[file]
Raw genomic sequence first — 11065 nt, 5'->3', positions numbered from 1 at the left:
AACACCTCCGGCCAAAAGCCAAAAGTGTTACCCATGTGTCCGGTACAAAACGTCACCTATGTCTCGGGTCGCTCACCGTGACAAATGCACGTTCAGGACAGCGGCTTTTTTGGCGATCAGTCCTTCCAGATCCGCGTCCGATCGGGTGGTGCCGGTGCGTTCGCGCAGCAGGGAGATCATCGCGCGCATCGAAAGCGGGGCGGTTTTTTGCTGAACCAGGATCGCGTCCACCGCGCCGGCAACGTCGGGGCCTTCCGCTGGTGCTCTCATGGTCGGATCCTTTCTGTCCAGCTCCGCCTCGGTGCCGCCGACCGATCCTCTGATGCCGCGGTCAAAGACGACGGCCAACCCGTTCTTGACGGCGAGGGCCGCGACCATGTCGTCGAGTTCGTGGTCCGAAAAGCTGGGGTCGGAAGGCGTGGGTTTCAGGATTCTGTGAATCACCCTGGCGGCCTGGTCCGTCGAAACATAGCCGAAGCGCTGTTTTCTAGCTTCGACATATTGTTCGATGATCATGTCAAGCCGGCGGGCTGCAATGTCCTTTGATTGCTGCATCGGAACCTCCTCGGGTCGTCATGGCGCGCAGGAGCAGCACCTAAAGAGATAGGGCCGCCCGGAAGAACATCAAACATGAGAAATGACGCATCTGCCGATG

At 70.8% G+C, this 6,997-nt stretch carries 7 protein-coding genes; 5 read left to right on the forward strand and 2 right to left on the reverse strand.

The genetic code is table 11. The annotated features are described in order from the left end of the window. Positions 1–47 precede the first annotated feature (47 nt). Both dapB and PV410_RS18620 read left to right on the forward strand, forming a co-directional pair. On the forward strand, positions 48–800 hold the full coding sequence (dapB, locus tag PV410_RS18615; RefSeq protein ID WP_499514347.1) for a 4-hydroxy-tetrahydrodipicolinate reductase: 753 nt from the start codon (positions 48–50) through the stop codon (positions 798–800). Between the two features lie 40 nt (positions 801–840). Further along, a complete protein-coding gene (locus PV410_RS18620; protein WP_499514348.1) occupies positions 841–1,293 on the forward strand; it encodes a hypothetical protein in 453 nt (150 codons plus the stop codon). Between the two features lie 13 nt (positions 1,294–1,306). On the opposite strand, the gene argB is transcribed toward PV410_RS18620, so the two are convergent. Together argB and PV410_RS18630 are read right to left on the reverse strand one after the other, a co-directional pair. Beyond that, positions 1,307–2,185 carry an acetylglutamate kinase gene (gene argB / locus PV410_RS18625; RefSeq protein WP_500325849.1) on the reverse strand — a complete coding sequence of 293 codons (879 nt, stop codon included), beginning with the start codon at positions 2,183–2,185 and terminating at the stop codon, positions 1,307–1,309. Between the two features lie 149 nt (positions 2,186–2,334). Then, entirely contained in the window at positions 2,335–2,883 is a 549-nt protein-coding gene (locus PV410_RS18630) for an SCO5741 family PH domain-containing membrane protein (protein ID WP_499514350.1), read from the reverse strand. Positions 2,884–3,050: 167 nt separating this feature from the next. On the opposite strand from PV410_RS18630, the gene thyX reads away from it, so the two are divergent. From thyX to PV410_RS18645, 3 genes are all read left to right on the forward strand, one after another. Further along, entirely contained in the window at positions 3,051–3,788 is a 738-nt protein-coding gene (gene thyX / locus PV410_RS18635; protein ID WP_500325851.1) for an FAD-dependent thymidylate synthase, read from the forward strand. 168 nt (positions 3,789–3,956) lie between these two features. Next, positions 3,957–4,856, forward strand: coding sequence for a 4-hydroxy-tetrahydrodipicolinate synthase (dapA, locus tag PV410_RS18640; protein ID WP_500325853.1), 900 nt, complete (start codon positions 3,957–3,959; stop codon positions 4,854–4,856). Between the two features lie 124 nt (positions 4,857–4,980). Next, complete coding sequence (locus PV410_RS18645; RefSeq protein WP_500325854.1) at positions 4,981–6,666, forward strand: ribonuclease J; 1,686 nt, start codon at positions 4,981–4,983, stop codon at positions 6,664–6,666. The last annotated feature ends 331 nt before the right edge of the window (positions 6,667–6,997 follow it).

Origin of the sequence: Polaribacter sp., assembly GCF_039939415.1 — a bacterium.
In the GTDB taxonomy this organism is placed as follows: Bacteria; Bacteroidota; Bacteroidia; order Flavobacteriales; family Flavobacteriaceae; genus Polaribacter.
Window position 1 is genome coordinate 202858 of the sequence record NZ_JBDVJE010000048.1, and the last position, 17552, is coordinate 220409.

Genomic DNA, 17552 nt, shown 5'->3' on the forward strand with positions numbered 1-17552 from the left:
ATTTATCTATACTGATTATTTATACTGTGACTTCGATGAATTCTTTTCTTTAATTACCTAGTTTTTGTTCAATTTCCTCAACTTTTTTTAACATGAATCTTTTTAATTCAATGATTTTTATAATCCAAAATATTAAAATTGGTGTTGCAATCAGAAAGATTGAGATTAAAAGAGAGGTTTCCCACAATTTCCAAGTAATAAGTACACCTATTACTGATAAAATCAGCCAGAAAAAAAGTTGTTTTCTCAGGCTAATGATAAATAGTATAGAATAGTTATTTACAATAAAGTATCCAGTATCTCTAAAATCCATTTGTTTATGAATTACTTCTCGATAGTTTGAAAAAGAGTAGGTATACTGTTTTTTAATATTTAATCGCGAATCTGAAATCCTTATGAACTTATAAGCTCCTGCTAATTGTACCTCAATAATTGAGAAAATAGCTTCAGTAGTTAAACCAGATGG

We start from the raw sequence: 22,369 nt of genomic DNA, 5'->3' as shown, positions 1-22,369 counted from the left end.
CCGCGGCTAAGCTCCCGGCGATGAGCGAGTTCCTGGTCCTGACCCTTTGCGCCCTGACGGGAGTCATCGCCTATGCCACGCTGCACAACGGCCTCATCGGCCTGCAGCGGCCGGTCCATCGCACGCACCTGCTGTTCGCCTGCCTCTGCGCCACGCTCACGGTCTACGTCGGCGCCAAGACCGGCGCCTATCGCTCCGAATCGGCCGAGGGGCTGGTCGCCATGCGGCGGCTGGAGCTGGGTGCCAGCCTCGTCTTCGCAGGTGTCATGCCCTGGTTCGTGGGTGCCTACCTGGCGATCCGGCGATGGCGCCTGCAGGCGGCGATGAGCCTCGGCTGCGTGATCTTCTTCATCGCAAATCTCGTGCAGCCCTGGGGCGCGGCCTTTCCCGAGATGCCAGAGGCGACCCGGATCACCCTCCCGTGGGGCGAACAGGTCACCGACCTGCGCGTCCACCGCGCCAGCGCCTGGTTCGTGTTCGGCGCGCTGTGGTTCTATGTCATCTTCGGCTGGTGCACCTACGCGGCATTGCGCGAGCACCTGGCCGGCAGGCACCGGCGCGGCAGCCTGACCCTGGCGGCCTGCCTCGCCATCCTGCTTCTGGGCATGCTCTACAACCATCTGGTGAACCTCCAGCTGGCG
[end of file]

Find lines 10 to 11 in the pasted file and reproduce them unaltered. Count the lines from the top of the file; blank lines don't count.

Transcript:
We start from the raw sequence: 22,369 nt of genomic DNA, 5'->3' as shown, positions 1-22,369 counted from the left end.
CCGCGGCTAAGCTCCCGGCGATGAGCGAGTTCCTGGTCCTGACCCTTTGCGCCCTGACGGGAGTCATCGCCTATGCCACGCTGCACAACGGCCTCATCGGCCTGCAGCGGCCGGTCCATCGCACGCACCTGCTGTTCGCCTGCCTCTGCGCCACGCTCACGGTCTACGTCGGCGCCAAGACCGGCGCCTATCGCTCCGAATCGGCCGAGGGGCTGGTCGCCATGCGGCGGCTGGAGCTGGGTGCCAGCCTCGTCTTCGCAGGTGTCATGCCCTGGTTCGTGGGTGCCTACCTGGCGATCCGGCGATGGCGCCTGCAGGCGGCGATGAGCCTCGGCTGCGTGATCTTCTTCATCGCAAATCTCGTGCAGCCCTGGGGCGCGGCCTTTCCCGAGATGCCAGAGGCGACCCGGATCACCCTCCCGTGGGGCGAACAGGTCACCGACCTGCGCGTCCACCGCGCCAGCGCCTGGTTCGTGTTCGGCGCGCTGTGGTTCTATGTCATCTTCGGCTGGTGCACCTACGCGGCATTGCGCGAGCACCTGGCCGGCAGGCACCGGCGCGGCAGCCTGACCCTGGCGGCCTGCCTCGCCATCCTGCTTCTGGGCATGCTCTACAACCATCTGGTGAACCTCCAGCTGGCG